Is Shohei Ohtani the New Bobby Bonilla? 

Per ESPN, a “majority” of Ohtani’s $700-million contract is deferred

Shohei Ohtani walks back to the dugout.
Shohei Ohtani will be getting money from the Dodgers for a long time.
Ezra Shaw/Getty

For more than 20 years, former New York Met Bobby Bonilla has collected $1,193,248.20 every time July 1 pops up on the calendar. The practice, which began in 2011 a decade after Bonilla retired from Major League Baseball, will continue until 2035. The money comes Bonilla’s way each year because he was owed $5.9 million when the Mets released him in 1999. Wanting to keep the cash on hand so they could invest in their roster, the Mets agreed to make $29.8 million in deferred payments to Bonilla through 2035 — at 8% interest.

While the exact details of the massive $700-million contract Shohei Ohtani signed with the Los Angeles Dodgers over the weekend have not been released, ESPN’s Jeff Passan reports that he’s been told a “majority” of Ohtani’s deal is deferred. If true, that’s a huge win for Los Angeles and likely means that both Ohtani and Bonilla will be collecting hefty checks from their former employers in 2035.

Passan explains: “When money in a contract is deferred, the competitive-balance tax number — the luxury tax — is discounted. With a source saying a ‘majority’ of Ohtani’s contract is deferred, the discount could be significant. Typically, a CBT number is the average annual value of a deal — in this case $70 million. But depending on the size and length of the deferrals, Ohtani’s CBT number is likelier to wind up in the $40-50 million-a-year range, an enormous benefit for the Dodgers. The deferrals also affect the net present value of the deal. There’s a rule of thumb across all walks of life: Money today is more valuable than money tomorrow, inflation being what it is. When you defer money, you’re taking less. The Dodgers are operating in an environment in which the prime rate is 8.5%. And with money today being so pricey, it lowers the present-day value of the deal by a significant margin.”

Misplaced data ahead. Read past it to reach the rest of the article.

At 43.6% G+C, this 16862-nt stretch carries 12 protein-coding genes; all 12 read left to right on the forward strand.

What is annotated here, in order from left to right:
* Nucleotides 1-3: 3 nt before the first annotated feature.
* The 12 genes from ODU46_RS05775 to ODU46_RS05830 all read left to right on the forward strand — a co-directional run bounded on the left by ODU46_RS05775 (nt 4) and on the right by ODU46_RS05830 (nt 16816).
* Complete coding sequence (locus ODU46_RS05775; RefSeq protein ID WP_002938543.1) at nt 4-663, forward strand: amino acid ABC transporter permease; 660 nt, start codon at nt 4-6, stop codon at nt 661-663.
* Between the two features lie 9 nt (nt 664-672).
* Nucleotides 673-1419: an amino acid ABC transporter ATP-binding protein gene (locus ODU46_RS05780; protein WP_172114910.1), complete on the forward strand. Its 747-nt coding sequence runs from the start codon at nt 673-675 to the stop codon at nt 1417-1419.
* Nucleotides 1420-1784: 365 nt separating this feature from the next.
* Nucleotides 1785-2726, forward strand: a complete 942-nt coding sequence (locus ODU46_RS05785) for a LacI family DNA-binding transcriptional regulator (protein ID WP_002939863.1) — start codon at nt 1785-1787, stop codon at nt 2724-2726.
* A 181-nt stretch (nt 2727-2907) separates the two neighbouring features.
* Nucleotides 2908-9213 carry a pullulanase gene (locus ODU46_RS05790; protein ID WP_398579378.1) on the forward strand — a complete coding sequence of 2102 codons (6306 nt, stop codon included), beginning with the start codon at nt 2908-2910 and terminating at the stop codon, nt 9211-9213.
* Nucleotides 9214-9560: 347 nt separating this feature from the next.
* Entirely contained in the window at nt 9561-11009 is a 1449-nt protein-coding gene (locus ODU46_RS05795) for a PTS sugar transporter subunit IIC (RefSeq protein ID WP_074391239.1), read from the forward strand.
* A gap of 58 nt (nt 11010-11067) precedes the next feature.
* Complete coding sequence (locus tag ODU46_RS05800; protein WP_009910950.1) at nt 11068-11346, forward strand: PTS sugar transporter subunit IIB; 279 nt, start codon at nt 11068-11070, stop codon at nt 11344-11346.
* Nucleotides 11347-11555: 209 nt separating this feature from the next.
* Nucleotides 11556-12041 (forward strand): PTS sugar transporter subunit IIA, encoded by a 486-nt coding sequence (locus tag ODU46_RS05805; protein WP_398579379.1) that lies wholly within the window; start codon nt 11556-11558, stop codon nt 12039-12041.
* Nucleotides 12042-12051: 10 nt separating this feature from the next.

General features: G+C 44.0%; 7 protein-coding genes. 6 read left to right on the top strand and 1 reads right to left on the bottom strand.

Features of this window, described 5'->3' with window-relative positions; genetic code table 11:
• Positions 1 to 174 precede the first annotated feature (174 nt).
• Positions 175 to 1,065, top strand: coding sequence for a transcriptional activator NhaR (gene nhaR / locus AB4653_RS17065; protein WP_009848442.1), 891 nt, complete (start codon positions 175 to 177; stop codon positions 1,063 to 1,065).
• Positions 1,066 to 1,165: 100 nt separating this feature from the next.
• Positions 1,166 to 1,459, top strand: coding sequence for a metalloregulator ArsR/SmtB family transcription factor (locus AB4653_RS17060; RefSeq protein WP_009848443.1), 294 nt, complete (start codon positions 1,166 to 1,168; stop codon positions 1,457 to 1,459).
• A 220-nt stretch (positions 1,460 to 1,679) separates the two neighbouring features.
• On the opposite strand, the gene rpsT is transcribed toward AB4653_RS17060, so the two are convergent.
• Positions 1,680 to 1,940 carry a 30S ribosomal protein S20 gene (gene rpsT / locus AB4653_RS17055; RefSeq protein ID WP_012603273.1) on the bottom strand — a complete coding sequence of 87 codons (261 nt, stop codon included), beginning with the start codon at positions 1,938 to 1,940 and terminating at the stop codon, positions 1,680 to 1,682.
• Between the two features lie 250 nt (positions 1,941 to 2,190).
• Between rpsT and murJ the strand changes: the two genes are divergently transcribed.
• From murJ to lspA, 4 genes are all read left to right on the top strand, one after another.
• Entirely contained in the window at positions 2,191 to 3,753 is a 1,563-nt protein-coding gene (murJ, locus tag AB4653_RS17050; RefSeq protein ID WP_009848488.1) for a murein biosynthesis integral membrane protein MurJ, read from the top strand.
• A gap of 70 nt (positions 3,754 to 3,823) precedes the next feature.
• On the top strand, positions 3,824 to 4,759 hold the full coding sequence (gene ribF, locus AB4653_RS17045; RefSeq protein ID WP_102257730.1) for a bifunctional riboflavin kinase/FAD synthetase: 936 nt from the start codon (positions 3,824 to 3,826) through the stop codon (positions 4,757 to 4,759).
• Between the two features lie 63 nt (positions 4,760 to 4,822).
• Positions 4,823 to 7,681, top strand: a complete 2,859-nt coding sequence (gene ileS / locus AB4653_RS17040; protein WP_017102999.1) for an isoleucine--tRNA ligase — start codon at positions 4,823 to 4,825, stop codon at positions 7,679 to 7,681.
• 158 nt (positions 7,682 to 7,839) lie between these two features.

At the end of the day, the 29-year-old is going to be paid $700 million by the Dodgers and will also likely make a hefty amount of cash in endorsements and other earnings. If Los Angeles wins the World Series during Ohtani’s deal, which seems very likely considering the reigning unanimous American League MVP will be slotting into a stacked lineup that already includes MVP winners Mookie Betts and Freddie Freeman, that will only increase his earning potential in LA.

Deferring cash may put less money in Ohtani’s pocket in the short-term, but it shouldn’t end up costing him too much in the end and may ultimately pay off in a big way if the Dodgers are able to win the World Series. And if July 1 eventually becomes known as Shohei Ohtani Day instead of Bobby Bonilla Day, so be it.

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